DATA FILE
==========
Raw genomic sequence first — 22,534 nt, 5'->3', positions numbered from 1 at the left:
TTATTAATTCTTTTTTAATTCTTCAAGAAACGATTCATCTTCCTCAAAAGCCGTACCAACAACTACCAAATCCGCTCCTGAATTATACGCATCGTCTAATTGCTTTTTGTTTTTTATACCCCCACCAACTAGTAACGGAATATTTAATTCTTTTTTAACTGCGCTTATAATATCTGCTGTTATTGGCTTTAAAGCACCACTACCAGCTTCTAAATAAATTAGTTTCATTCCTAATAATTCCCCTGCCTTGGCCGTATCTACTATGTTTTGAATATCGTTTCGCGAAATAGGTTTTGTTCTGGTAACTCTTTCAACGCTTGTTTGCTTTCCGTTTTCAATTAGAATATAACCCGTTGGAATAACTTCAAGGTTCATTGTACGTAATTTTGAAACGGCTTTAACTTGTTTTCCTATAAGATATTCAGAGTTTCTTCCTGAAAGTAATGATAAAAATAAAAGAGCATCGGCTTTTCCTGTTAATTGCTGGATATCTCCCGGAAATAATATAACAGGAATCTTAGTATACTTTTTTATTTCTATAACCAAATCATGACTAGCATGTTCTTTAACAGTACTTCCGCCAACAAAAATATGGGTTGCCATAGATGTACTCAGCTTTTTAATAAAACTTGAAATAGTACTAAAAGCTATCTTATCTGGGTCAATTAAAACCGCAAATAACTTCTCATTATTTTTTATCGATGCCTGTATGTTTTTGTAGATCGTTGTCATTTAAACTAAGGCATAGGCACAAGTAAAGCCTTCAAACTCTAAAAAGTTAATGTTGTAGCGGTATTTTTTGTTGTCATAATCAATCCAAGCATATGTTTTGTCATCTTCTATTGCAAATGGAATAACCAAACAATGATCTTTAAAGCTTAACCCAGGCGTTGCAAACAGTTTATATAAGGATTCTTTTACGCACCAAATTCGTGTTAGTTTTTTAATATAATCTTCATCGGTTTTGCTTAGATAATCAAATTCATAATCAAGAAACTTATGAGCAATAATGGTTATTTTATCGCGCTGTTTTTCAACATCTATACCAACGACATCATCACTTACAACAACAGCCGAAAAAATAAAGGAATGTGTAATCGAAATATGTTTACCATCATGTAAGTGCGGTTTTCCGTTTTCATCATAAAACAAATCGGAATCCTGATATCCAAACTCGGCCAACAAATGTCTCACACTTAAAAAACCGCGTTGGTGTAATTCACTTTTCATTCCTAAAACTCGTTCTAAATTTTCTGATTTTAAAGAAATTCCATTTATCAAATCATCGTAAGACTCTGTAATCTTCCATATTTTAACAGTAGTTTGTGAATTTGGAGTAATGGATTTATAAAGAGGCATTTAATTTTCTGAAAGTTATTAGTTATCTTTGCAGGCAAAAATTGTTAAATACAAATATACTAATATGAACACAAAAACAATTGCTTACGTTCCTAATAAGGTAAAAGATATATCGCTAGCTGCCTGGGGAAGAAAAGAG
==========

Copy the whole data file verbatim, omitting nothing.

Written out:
Raw genomic sequence first — 22,534 nt, 5'->3', positions numbered from 1 at the left:
TTATTAATTCTTTTTTAATTCTTCAAGAAACGATTCATCTTCCTCAAAAGCCGTACCAACAACTACCAAATCCGCTCCTGAATTATACGCATCGTCTAATTGCTTTTTGTTTTTTATACCCCCACCAACTAGTAACGGAATATTTAATTCTTTTTTAACTGCGCTTATAATATCTGCTGTTATTGGCTTTAAAGCACCACTACCAGCTTCTAAATAAATTAGTTTCATTCCTAATAATTCCCCTGCCTTGGCCGTATCTACTATGTTTTGAATATCGTTTCGCGAAATAGGTTTTGTTCTGGTAACTCTTTCAACGCTTGTTTGCTTTCCGTTTTCAATTAGAATATAACCCGTTGGAATAACTTCAAGGTTCATTGTACGTAATTTTGAAACGGCTTTAACTTGTTTTCCTATAAGATATTCAGAGTTTCTTCCTGAAAGTAATGATAAAAATAAAAGAGCATCGGCTTTTCCTGTTAATTGCTGGATATCTCCCGGAAATAATATAACAGGAATCTTAGTATACTTTTTTATTTCTATAACCAAATCATGACTAGCATGTTCTTTAACAGTACTTCCGCCAACAAAAATATGGGTTGCCATAGATGTACTCAGCTTTTTAATAAAACTTGAAATAGTACTAAAAGCTATCTTATCTGGGTCAATTAAAACCGCAAATAACTTCTCATTATTTTTTATCGATGCCTGTATGTTTTTGTAGATCGTTGTCATTTAAACTAAGGCATAGGCACAAGTAAAGCCTTCAAACTCTAAAAAGTTAATGTTGTAGCGGTATTTTTTGTTGTCATAATCAATCCAAGCATATGTTTTGTCATCTTCTATTGCAAATGGAATAACCAAACAATGATCTTTAAAGCTTAACCCAGGCGTTGCAAACAGTTTATATAAGGATTCTTTTACGCACCAAATTCGTGTTAGTTTTTTAATATAATCTTCATCGGTTTTGCTTAGATAATCAAATTCATAATCAAGAAACTTATGAGCAATAATGGTTATTTTATCGCGCTGTTTTTCAACATCTATACCAACGACATCATCACTTACAACAACAGCCGAAAAAATAAAGGAATGTGTAATCGAAATATGTTTACCATCATGTAAGTGCGGTTTTCCGTTTTCATCATAAAACAAATCGGAATCCTGATATCCAAACTCGGCCAACAAATGTCTCACACTTAAAAAACCGCGTTGGTGTAATTCACTTTTCATTCCTAAAACTCGTTCTAAATTTTCTGATTTTAAAGAAATTCCATTTATCAAATCATCGTAAGACTCTGTAATCTTCCATATTTTAACAGTAGTTTGTGAATTTGGAGTAATGGATTTATAAAGAGGCATTTAATTTTCTGAAAGTTATTAGTTATCTTTGCAGGCAAAAATTGTTAAATACAAATATACTAATATGAACACAAAAACAATTGCTTACGTTCCTAATAAGGTAAAAGATATATCGCTAGCTGCCTGGGGAAGAAAAGAG